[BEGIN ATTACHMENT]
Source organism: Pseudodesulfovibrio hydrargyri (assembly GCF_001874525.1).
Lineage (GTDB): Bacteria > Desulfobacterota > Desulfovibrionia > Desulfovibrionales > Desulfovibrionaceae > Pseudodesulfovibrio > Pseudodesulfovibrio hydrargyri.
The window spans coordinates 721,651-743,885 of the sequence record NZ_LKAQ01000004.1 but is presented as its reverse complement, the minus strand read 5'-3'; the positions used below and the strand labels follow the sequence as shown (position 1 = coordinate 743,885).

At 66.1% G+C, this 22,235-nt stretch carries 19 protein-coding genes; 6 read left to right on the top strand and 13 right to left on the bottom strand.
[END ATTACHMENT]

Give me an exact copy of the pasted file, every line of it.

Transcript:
Source organism: Pseudodesulfovibrio hydrargyri (assembly GCF_001874525.1).
Lineage (GTDB): Bacteria > Desulfobacterota > Desulfovibrionia > Desulfovibrionales > Desulfovibrionaceae > Pseudodesulfovibrio > Pseudodesulfovibrio hydrargyri.
The window spans coordinates 721,651-743,885 of the sequence record NZ_LKAQ01000004.1 but is presented as its reverse complement, the minus strand read 5'-3'; the positions used below and the strand labels follow the sequence as shown (position 1 = coordinate 743,885).

At 66.1% G+C, this 22,235-nt stretch carries 19 protein-coding genes; 6 read left to right on the top strand and 13 right to left on the bottom strand.